In the austere front room of Flood Magazine a bright display of surfboards represented a collaboration between photographer Rob Machado and artist Sage Vaughn aimed at reducing the use of plastic water bottles in schools.
On the opposite wall, prints of photographs taken on Machado’s travels were painted with Vaughn’s trademark butterflies. The art show, called Convergence, was only one of the many programs offered by the Rob Machado Foundation and highlighted both artists’ love for surfing and the water.
“We’ve done everything from recycling to grow-your-own-lunch programs, gardening programs,” Machado said. “Our focus is on putting water back into schools, free water. You go to high schools and kids have to buy water out of vending machines now, in a plastic bottle. That’s a double no.”
Almost like another art piece, a water station sat in the corner, for guests to see. On the same wall, across the room, were reusable water bottles and t-shirts, the sales from which would also go to the Foundation.
All of the works focused on light, a theme that originated from their experiences with surfing.
“The concept is mainly about light and about the most dramatic point of light during the day,” Vaughn said. “In surfing, you have to measure the approach of pulses of energy in the water by judging the light on the surface of the water. I think that’s what makes some surfers really good photographers. Like Rob is a really great photographer because he’s so attuned to seeing light.”
Though the surfboards were created as one piece, depicting the spectrum of light during a sunset, they were sold separately. Almost all of them had been sold by the start of the event, according to artist Wolfgang Bloch, who also attended the event.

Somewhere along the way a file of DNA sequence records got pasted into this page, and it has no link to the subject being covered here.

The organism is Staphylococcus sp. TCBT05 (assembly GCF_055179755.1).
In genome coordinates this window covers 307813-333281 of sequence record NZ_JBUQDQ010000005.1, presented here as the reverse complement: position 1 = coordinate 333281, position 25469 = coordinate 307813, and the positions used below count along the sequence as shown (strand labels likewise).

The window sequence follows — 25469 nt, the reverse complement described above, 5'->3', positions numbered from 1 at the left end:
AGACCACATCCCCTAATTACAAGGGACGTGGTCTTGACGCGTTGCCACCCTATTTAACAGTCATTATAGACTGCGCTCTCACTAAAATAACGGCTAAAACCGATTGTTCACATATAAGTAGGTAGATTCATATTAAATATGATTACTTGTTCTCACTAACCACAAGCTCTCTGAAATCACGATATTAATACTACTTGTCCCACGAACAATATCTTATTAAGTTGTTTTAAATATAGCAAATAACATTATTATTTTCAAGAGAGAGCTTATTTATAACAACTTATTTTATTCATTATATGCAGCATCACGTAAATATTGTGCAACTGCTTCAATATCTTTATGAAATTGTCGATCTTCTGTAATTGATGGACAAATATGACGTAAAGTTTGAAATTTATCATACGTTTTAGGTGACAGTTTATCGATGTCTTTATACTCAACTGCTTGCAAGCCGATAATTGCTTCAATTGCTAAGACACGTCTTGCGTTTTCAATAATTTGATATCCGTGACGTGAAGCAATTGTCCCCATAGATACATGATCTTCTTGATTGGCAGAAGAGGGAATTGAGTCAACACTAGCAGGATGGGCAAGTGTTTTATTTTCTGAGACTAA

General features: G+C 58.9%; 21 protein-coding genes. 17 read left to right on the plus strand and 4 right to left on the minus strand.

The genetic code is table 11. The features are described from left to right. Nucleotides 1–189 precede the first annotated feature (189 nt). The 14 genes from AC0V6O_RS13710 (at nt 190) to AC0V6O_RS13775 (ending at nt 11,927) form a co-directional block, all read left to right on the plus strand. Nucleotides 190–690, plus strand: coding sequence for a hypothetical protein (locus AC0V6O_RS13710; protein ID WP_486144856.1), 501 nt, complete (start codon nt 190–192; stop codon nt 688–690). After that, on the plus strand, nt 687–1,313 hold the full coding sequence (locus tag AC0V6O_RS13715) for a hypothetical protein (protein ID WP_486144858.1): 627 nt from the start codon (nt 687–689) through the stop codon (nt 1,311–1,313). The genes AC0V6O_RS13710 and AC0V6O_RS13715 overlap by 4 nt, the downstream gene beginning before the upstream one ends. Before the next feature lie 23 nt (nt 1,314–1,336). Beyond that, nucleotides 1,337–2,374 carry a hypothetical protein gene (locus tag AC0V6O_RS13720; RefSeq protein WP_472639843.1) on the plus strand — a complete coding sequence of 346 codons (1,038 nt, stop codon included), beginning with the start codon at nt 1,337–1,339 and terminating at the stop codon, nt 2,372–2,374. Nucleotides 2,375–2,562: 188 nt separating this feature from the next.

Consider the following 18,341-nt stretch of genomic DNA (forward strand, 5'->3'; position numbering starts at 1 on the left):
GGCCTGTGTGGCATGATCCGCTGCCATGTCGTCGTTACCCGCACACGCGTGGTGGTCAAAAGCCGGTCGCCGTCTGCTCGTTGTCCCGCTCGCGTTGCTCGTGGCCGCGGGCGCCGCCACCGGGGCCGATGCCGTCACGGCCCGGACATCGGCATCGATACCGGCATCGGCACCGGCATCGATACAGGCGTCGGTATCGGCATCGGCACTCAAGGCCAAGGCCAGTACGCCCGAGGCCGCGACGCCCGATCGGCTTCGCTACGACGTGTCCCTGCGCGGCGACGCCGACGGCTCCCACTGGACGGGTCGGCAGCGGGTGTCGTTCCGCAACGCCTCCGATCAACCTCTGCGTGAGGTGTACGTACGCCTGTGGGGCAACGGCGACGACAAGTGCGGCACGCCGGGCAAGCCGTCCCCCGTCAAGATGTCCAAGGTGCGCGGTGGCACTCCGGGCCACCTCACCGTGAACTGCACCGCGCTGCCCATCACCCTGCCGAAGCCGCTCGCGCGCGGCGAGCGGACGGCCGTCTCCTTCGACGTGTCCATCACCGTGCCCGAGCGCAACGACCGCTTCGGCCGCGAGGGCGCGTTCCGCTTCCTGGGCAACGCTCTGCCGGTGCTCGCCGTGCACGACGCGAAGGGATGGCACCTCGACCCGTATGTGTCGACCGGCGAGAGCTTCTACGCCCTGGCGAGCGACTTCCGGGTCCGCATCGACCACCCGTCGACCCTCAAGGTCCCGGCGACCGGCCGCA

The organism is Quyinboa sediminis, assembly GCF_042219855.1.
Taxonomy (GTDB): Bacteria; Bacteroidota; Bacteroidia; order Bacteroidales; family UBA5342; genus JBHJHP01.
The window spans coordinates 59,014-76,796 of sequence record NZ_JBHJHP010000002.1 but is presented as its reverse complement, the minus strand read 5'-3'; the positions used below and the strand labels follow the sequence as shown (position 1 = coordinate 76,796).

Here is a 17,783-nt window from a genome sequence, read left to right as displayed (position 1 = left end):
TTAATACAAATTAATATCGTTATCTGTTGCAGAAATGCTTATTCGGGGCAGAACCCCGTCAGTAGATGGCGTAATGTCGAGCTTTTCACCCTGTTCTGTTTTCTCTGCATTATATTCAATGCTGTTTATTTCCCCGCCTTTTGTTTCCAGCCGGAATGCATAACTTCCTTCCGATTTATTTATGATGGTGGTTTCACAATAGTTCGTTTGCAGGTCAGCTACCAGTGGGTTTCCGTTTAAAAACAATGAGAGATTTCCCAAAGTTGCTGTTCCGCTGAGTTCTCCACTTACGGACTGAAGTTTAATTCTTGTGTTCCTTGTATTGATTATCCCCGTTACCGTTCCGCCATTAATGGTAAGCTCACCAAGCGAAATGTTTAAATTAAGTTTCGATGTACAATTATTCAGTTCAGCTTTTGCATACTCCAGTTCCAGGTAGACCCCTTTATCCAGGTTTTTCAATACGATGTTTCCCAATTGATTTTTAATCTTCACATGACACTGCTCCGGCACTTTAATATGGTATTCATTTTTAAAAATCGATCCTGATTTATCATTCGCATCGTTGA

“[The photos] are from Rob Machado’s travels in Indonesia and a combination of Sage’s paintings on top of them,” Bloch said. “They’re fantastic.”
Machado said that photography was simply a hobby but he was excited to put it to use for the work he was doing with the Foundation.
“I shaped the surfboards and I shot the photographs,” Machado said. “I travel so much. I take cameras and, wherever I go, I take photos. They’re people who were nice enough to let me take their photos.”
After creating the surfboards, they decided on the collaboration.
“All of a sudden we had these ten amazing boards and we thought ‘wow these came out really cool. We should do something with that.’” Machado said. “Then we did some more pieces with the photographs, we started experimenting with different mediums and here we are.”
Vaughn said that the photographs were chosen specifically for their use of light.
“Rob sent me a bunch of photographs and we looked through them. And a lot of the time they’re really good photographs and they don’t need anything,” he said. “So I was just trying to find zones where my art could mix into his photographs and not mess anything up, send a new message.”
Vaughn will also be working with Shaun White on his upcoming Air + Style event in Los Angeles, according to Molly Schultz, who is also working on the project.
“He’s painting one of Sean White’s mini ramps that he’s had forever, his personal one,” she said. “He’s going to paint it at the event and auction it off and all the proceeds will go to LIFT LA.”
Vaughn said that, since meeting Machado two years ago, the Foundation has been an important cause for him.
“I feel like the money is well-spent, it’s really humble and it’s an attainable goal,” he said. “I do a lot of art shows and it’s usually me making money so it’s really great when it’s for something a little bit more important than me. I can be a little bit more enthusiastic about it.”
The event was organized by Justine Chiara, the director of the Foundation and Machado’s manager, who had worked with Flood Magazine previously.
“It was a lot of hard work, putting this together,” she said. “When I was looking at venue spaces for this art event, I got in touch with them. It’s the perfect sort of vibe for what we’re doing.”